KALMS: In Australian cities, the emphasis on improving public transport safety is focused on generalized (and ungendered) safety recommendations for all users. There is an absence of clear communication about the incidence of sexual harassment in public transport spaces. The provision of CCTV cameras, ‘safety zones’, and alarm buttons are generalized safety measures for all users, and for women experiencing sexual harassment, these only become useful once the sexual harassment (or assault) has occurred.
Users are reminded to regulate their own behavior in order to feel safe by ‘not travelling alone’, ‘boarding the first carriage closest to the driver’s cabin’, ‘sitting in carriages with other customers, rather than by yourself’, ‘planning journeys to minimise wait time’, ‘stand in a well-lit area or in designated “safety zones” with proximity to emergency buttons’ (Metro Trains 2016). At present, public transport service providers have yet to account for women’s gendered experience of public transport spaces, and imply that users regulate their own behavior and that safety in public transport spaces is their own responsibility.
I have devised a design approach which combines activist-driven design research with a solution-focused framework. I use this particular technique because it contributes to women and girls power to identify, document, and communicate their experience of sexual harassment. My methods conjoin urban and spatial practice with gender-sensitive participation. The aim is to interactively engage women and girls with surveys, reflection, workshops and communication strategies, which foreground design thinking and action. In this research project women and girls are co-designers. Outcome will be design ‘probes’ but also communication strategies and toolkits for women and stakeholders.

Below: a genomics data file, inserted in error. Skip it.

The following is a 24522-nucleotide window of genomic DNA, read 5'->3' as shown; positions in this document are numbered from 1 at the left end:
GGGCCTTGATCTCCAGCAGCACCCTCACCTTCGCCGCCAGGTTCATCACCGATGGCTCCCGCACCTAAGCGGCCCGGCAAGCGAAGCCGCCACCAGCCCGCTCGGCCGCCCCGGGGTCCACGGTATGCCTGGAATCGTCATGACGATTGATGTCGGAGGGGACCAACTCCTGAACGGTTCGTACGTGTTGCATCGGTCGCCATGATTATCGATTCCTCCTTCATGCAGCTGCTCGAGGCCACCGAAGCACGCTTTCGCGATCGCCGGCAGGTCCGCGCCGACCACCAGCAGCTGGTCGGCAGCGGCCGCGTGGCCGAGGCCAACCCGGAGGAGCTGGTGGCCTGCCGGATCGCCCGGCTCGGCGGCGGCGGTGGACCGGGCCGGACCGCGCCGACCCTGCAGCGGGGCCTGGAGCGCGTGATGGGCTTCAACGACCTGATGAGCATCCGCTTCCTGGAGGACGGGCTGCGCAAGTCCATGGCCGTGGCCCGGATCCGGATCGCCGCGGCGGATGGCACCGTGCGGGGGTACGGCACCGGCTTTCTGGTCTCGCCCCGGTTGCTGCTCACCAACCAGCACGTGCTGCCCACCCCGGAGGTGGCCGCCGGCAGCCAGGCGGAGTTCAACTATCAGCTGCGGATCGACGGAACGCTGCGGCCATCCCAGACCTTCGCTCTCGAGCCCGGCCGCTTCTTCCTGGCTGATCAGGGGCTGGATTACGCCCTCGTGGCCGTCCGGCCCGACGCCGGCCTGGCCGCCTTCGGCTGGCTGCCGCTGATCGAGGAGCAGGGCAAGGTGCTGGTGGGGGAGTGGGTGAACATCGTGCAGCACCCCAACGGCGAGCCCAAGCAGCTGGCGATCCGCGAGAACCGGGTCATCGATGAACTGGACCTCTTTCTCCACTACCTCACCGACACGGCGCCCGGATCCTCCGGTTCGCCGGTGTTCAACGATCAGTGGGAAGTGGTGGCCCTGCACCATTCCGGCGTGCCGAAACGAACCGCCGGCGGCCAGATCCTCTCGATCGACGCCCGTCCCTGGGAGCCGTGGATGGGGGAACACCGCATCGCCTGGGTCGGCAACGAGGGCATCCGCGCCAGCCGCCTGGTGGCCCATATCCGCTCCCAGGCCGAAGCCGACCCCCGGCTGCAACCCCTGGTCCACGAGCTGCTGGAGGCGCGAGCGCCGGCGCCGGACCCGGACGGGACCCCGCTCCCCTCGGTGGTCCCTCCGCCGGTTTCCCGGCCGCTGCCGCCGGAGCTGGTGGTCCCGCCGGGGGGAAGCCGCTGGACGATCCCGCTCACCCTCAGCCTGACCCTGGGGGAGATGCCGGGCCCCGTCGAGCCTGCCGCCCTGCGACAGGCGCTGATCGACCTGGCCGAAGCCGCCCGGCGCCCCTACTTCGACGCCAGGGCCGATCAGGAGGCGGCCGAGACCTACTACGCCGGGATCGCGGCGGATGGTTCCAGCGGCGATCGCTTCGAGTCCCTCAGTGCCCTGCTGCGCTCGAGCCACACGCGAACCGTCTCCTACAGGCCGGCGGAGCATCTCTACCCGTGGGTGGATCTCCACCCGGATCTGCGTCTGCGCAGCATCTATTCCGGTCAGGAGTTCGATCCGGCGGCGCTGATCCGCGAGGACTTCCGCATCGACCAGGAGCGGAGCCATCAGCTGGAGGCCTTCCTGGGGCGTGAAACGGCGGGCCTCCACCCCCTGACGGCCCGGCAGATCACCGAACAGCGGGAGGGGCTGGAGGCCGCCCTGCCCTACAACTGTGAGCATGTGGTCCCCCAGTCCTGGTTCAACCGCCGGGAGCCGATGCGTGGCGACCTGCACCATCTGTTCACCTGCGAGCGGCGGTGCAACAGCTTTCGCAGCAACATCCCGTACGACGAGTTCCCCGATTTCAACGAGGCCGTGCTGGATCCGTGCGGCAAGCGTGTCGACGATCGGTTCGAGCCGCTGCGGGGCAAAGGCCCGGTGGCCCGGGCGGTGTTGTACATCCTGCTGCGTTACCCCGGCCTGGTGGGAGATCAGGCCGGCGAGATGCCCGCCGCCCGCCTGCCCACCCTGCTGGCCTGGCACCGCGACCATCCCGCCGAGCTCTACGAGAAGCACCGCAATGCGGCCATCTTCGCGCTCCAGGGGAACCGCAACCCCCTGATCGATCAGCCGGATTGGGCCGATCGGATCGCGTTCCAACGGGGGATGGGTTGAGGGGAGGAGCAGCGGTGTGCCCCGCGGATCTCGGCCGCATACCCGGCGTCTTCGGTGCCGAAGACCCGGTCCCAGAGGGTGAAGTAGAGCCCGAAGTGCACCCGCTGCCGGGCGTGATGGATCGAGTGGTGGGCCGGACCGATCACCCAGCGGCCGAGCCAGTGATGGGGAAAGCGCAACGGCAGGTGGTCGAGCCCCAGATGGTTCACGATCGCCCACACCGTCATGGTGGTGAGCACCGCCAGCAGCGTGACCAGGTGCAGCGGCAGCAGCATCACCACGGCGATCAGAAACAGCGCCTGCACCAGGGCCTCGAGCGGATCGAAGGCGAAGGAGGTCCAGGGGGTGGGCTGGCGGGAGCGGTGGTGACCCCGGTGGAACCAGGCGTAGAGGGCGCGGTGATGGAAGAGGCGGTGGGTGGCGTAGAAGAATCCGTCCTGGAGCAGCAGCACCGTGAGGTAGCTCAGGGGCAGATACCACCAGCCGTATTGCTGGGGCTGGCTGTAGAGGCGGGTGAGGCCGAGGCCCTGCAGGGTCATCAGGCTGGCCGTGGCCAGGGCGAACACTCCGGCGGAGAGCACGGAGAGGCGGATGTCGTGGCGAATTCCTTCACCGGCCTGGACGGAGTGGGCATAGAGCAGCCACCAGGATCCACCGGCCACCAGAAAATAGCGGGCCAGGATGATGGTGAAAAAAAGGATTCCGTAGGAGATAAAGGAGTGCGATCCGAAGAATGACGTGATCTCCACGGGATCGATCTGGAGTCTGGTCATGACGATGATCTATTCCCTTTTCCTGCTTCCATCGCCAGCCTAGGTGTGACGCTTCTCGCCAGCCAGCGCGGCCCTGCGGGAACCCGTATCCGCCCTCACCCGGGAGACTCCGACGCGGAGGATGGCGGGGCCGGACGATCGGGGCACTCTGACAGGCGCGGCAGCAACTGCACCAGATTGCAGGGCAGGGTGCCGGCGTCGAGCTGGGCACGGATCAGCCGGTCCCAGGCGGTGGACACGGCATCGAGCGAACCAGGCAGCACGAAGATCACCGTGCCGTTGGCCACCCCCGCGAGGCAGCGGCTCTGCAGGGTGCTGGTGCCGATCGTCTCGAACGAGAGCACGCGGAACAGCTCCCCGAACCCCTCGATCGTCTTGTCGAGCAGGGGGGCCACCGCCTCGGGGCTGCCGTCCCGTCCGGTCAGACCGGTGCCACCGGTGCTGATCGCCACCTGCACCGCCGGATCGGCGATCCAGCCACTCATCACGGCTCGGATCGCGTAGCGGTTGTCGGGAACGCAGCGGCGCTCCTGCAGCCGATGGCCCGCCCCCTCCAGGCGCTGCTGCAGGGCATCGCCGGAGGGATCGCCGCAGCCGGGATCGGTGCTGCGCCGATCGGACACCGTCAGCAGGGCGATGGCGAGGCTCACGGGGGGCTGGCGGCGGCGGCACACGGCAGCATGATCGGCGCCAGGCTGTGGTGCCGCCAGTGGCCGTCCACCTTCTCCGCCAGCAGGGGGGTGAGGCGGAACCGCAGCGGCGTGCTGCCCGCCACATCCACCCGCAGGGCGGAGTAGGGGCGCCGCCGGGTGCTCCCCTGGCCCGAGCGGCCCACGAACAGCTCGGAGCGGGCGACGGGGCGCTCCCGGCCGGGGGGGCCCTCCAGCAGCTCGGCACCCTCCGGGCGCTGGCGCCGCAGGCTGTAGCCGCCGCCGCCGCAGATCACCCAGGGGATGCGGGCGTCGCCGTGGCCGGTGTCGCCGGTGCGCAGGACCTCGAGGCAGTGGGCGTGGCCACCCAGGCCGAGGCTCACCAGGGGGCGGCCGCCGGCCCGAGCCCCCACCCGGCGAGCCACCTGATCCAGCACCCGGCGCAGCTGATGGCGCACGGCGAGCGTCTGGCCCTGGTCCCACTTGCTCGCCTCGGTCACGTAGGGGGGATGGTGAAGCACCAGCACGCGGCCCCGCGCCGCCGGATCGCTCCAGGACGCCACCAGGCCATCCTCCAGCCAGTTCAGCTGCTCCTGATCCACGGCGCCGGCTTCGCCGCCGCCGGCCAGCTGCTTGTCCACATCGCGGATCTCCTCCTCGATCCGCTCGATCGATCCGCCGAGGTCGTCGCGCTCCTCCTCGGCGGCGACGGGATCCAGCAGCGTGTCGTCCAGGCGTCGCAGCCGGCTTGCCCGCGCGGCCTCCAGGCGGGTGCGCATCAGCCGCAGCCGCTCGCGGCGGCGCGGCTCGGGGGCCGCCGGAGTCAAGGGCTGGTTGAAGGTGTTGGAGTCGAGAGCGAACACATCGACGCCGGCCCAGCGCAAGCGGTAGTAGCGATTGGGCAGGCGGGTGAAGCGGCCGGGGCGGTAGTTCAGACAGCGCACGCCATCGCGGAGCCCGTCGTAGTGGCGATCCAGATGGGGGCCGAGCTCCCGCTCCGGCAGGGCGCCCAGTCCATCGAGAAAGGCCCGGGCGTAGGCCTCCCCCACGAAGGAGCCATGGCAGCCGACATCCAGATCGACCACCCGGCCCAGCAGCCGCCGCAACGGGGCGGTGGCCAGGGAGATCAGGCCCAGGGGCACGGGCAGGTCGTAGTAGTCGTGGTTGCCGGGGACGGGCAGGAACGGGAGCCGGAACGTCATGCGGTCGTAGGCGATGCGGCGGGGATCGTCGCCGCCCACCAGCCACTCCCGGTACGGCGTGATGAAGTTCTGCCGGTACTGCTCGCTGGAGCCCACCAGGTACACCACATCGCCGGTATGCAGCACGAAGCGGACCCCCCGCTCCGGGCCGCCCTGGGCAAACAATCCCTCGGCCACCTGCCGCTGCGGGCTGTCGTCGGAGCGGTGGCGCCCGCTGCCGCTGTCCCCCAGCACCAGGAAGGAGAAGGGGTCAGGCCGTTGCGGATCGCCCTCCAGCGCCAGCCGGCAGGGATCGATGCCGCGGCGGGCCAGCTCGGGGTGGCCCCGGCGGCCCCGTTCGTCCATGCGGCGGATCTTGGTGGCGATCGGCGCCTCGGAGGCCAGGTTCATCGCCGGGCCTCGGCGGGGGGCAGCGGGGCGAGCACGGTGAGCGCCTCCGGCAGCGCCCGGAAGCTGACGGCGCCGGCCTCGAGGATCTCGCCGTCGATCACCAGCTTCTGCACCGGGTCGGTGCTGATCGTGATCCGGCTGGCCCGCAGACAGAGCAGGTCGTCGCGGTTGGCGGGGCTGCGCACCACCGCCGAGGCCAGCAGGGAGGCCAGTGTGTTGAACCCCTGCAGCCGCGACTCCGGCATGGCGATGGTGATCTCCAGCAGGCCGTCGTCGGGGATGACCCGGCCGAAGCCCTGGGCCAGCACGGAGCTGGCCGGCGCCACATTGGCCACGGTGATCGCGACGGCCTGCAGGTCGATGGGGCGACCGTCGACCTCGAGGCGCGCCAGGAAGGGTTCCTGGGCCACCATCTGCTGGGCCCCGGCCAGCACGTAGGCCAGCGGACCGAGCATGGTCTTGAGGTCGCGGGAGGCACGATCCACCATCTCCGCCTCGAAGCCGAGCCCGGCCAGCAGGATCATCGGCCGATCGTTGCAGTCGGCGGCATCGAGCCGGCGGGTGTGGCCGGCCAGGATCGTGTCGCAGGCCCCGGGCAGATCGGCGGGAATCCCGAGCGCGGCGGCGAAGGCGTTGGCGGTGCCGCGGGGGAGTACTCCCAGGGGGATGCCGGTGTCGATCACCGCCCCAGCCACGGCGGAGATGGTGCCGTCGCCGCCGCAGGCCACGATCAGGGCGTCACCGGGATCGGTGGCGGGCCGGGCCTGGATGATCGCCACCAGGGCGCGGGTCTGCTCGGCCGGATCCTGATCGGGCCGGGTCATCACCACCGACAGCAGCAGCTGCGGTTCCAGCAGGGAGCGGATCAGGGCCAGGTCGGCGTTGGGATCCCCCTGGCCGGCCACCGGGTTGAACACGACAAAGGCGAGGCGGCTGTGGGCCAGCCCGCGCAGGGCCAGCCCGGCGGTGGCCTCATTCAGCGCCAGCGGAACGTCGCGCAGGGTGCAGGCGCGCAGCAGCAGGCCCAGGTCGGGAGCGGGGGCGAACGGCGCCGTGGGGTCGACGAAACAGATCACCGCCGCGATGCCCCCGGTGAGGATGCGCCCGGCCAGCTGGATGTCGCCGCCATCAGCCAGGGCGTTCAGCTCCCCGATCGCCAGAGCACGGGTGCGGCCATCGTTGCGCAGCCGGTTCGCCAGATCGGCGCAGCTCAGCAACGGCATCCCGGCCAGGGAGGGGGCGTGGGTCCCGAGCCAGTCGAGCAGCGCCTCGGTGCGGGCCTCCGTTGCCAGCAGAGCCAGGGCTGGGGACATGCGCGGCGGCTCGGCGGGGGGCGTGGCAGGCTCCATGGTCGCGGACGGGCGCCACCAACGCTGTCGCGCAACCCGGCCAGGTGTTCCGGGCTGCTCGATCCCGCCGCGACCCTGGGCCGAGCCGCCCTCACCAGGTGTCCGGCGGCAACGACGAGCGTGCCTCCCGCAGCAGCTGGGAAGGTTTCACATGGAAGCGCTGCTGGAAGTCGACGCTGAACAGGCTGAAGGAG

PRESTON: The project launched at the end of March this year, what has been the response so far?
KALMS: The Lab was formally launched in March but the core researchers have been working for about a year before that, developing key projects such as a new consultation (now ongoing) with the Victorian Pride Centre; an event called ‘Queering Architecture?’ with Parlour at the National Gallery of Victoria for Melbourne Design Week; ‘Free to Be: Design Thinking’, with Plan International Australia; ‘Pride Thinking / Design Thinking; and more.
The response is coming from all directions. Students from all over Australia are emailing me, and I’ve now got a meeting set with them to work out how they can be involved in XYX. Researchers are keen to join the Lab, funded research projects have emerged from practice, PhD students are applying to do embedded research within the Lab; we have projects in the pipeline with state government, public transport stakeholders and the Victorian Police. I’ve done a lot of radio since the launch—people want to know more which is great.